Michael Graham on WMAL (AM630 — the ABC affiliate in the Washington, DC area whose signal reaches all of Nortern Virginia) is carrying on a RINO Hunt. He’s targeting three NOVA legislators, namely, Gary Reese, Joe May, and Harry Parrish. Apparently, he plans on carrying this theme through June 14!

Graham interviewed Reese, May, and Parrish on Tuesday, May 31, 2005. He also followed up with an interview of yours truly, on the following day. The audio clips of all four interviews can be heard on the VA Club for Growth website.

Graham had an online poll on his website last Friday. The question asked was: “RINO Hunt – Divisive or About Time”. 83% of the respondents answered “Yes, it’s about time!” (See below.) Obviously, this is not a statistically valid poll and it doesn’t even say how many people voted. Nonetheless, it shows a trend, which is also validated by the many callers into Graham’s show–the majority of the callers are speaking out against the RINOs.

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  1. The Jaded JD Avatar
    The Jaded JD

    I bet a large number of white supremacists speak out about African Americans. I bet a large number of Arab terrorists speak out about Western culture.

    I’m not comparing conservatives to extremists. I’m only pointing out that whenever birds of an ideological feather flock together, they’re likely to have the same worldview, no matter how silly the worldview may be. Shocking, no doubt.

  2. Phil Rodokanakis Avatar
    Phil Rodokanakis

    JJD said: “I’m not comparing conservatives to extremists”

    The way I see it, your example was meant to do just that!

  3. Sorrel Avatar

    Put another way, JD, I don’t find it very impressive that 83% of the people who take the time to go to Michael Graham’s website for a “poll” teed up the way this one was would vote that “it’s about time” for what Phil calls RINO hunters. My own view, which I suspect will be revealed in a larger sample to include more than 17% of the voters next week, is that the RINOs who will fare the worst are RINOs like Phil, who have tried so hard to reduce every element of Virginia politics to nothing more than a tax rate. We’ll see soon enough. Then we get to go back and read the gauges again in November.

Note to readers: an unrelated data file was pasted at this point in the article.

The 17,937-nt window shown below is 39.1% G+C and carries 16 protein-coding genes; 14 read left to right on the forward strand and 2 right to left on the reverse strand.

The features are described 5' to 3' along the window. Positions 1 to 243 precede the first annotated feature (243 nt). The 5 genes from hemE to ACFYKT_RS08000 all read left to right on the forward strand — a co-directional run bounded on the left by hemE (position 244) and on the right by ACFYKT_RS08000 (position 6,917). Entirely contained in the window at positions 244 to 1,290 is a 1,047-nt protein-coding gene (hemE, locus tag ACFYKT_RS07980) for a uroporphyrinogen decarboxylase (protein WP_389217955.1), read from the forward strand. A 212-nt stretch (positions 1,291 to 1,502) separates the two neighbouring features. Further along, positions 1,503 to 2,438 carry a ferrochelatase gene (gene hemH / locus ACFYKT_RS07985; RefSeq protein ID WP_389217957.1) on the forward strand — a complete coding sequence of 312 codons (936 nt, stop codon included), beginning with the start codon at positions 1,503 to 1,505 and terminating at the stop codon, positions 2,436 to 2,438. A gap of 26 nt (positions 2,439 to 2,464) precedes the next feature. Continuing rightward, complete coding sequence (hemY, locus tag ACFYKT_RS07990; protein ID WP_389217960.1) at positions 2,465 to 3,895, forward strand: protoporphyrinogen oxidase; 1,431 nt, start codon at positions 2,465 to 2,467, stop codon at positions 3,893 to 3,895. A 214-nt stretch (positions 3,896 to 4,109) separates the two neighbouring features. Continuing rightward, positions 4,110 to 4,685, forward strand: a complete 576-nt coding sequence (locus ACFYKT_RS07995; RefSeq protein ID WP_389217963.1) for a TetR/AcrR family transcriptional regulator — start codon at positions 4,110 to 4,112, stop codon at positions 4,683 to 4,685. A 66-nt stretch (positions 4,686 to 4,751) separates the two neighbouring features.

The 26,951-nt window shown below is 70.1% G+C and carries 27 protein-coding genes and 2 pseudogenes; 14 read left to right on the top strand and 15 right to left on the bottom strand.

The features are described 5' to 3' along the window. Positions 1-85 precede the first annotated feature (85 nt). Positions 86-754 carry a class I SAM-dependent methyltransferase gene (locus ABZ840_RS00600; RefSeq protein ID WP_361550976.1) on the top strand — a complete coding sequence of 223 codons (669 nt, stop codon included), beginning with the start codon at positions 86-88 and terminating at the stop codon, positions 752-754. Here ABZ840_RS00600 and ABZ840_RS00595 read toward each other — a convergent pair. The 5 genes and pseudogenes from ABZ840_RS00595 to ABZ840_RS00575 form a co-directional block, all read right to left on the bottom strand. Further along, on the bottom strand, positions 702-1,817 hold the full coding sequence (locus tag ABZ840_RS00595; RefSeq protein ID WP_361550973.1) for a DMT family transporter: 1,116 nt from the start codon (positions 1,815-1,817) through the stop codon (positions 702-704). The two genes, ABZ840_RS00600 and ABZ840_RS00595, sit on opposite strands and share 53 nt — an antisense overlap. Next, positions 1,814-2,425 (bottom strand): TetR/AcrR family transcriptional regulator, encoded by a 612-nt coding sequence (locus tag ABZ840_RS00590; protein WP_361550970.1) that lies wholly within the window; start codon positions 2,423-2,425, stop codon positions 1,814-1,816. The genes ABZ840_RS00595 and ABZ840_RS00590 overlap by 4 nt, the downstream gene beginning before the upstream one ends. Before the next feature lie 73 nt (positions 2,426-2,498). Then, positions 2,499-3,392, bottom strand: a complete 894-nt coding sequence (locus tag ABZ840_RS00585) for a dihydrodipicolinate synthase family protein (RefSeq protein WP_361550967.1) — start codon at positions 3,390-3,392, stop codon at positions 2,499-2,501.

4. Phil Rodokanakis Avatar
    Phil Rodokanakis

    Sorrel: If you really expect a 17% turnout on Tuesday, I have a used car I’d like to talk to you about.

    You’ll be lucky if the turnout comes close to 10%, but I think it will probably be even lower. And with such low turnouts, anything can happen. Usually people coming out to vote in such are low turnout are motivated to vote against something…

    We’ll have to wait a few more days and see…

  5. Sorrel Avatar

    Point well taken, Phil. I was careless in my drafting. I have no idea what the percentage turnout will be, but would be pleasantly surprised if we were seeing numbers that were 17% of the registered voters or above. I meant that I suspect we will have a larger sample than whatever number comprised the 17% in Michael Graham’s “poll”

  6. Anonymous Avatar

    True but unfortunate that number of voters will be less than 17%.

    Also true but unfortunate that those who turn out will be generally be voting against something.

    That’s exactly how the republican party continually ends up with loser candidates like Mark Earley and Mike Farris.

    The zealots turn out to vote, we get zealot-clone candidates, and we lose in November.

    Great strategy by the “real” republicans.

  7. I know. I can’t wait for Jim Gilmore to run again. I hope he runs for Governor AND Senator!